Monday, October 03, 2005

Great Physician Rehabilitation Center

This afternoon, I joined Danah on a visit to the Great Physician Rehabilitation Center (GPRC) in Calindagan. My original purpose was to gather information for a wheelchair article I was planning to write. Along the way, the scope broadened somewhat, something for which I am thankful. GPRC, I learned, is really more than just about wheelchairs.

Fair warning: as I am poor with names, I shall have to leave surnames out and substitute descriptions where I cannot even remember the given names. This is just an outline, after all, to help me write the real thing.

The GRPC is the brainchild of its director, Analou. A physical therapist by training, Analou moved to Dumaguete from Oroquieta City two years ago. She wanted to do something meaningful and along the lines of her profession. And that's when she hit on the idea of helping children with disabilities, in particular, children from poor families.

On the advice of a Norwegian friend, she put together a short proposal and submitted it to NORAD, a Norwegian aid agency. Within two weeks, her proposal was approved. All the more surprising, really, because the Philippines is not in NORAD's list of beneficiary countries. GPRC officially opened its doors on September 10 last year.

GPRC aims to provide physical therapy, occupation therapy, and special education to children with disabilities. Target age range are children from poor families, between 5 to 18 years of age. This is significant because the type of therapy they provide is normally out of reach of the families of that income level.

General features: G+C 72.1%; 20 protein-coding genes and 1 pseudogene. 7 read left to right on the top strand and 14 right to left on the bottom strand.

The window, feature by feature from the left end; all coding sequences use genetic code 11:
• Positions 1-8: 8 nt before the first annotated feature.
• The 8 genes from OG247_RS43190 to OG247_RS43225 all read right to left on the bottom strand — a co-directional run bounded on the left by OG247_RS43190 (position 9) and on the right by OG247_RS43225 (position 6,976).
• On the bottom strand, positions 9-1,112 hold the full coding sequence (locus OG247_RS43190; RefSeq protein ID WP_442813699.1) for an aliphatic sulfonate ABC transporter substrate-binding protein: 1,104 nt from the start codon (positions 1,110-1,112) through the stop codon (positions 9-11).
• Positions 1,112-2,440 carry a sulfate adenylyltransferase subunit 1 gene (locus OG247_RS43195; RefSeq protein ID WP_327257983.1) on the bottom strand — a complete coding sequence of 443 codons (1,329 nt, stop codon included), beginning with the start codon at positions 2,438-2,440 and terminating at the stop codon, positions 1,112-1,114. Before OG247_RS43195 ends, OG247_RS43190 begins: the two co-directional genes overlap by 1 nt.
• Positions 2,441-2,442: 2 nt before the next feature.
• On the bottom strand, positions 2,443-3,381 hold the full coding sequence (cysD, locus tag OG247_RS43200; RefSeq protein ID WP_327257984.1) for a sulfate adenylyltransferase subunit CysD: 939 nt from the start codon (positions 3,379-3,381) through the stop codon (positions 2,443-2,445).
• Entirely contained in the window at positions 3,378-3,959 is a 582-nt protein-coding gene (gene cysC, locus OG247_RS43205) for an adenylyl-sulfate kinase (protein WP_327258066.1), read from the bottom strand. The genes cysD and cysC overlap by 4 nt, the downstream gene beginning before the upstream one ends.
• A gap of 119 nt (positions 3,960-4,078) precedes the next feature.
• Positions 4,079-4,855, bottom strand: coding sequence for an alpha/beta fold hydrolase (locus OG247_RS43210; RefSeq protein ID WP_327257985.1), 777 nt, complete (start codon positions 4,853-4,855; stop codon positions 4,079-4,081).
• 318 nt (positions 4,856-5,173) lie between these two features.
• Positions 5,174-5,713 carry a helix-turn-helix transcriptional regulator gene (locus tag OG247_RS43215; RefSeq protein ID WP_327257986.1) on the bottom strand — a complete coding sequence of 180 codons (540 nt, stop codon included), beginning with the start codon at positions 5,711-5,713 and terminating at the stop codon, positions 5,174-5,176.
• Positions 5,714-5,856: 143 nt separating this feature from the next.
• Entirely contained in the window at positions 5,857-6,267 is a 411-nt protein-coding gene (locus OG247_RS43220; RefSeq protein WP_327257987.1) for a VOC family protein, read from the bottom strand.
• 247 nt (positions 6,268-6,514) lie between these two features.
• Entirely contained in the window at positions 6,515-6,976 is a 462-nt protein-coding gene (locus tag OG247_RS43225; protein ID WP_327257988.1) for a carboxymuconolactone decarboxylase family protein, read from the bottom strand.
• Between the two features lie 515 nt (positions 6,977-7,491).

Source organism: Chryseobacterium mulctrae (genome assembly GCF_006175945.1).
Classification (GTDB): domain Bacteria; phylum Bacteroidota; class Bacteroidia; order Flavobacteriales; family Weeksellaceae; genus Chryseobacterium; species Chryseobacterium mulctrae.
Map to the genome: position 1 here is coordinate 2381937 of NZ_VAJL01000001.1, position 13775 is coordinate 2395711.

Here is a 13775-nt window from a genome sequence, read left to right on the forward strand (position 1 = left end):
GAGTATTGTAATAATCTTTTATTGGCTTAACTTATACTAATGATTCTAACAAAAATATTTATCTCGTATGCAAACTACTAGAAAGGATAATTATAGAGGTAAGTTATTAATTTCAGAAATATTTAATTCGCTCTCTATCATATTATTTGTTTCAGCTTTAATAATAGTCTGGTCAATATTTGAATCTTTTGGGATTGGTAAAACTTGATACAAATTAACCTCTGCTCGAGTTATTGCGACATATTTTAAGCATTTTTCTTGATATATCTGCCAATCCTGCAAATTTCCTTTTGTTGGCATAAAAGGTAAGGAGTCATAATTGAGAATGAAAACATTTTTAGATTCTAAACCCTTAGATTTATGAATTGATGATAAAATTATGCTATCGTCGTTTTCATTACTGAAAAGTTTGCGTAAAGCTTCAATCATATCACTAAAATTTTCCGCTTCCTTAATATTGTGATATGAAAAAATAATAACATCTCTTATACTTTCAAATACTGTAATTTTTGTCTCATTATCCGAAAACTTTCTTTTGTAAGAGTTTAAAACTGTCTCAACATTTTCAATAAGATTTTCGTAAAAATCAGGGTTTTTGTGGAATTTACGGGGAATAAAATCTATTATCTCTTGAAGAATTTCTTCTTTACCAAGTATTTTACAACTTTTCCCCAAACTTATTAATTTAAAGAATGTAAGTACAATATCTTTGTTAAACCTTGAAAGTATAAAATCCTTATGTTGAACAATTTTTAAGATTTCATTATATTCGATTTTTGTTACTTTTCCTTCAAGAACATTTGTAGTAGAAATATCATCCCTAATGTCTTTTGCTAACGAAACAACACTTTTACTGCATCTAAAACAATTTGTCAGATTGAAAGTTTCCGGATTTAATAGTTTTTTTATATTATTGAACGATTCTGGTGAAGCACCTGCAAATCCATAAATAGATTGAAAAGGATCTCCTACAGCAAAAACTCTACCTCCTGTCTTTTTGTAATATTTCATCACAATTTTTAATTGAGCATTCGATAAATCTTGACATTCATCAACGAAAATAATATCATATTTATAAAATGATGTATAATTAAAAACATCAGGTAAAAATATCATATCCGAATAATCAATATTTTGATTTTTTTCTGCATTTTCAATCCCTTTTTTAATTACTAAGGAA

The children come from as far away as Bayawan and Mabinay. They have twice weekly personalized sessions with a therapist. A number have cerebral palsy which seriously affects their mobility. Some have more specialized cases. The girl I met this afternoon, for example, had a mild form of autism which resulted in gravitational insecurity: she could not feel herself walking.

GRPC started out with 20 children and have expanded to 40 since then. Of these, 13 children have graduated from their special education classes and been integrated into regular classes in their public schools. They continue to come to GPRC only for their physical therapy.

By next year, GPRC will grow to 100 children, thanks to expanded funding from NORAD. GPRC, of course, continues to welcome donations from various benefactors. I learned that it costs P15,000 annually to put a child through their program.

In GPRC's backyard is a workshop where they turn out customized wheelchairs, the original reason that I paid the center a visit. The wheelchairs are sized more or less according to the frame of the person using it. The model which immediately caught my eye was a tiny one, built for a five-year old with cerebral palsy. As the children grow, they pass on their chairs to younger kids and move up to bigger chairs.

GPRC doesn't make a business of churning out wheelchairs, though. It's only a side activity, a necessity in their main enterprise. Rey, a physical therapist for GPRC, was a trained by a Norwegian engineer to fabricate the chairs. But they only build as needed. A chair would take two weeks to build if he was working on it full-time; but coupled with his therapist duties, it takes him up to three months to complete a project.

I suggested to Analou that they work with the Mechanical Engineering departments of the universities in Dumaguete to manufacture the wheelchairs. I also offered to put up a web site for them.

I'm invited to the farewell party for their Norwegian visitors tomorrow. I'll have more stories by then.

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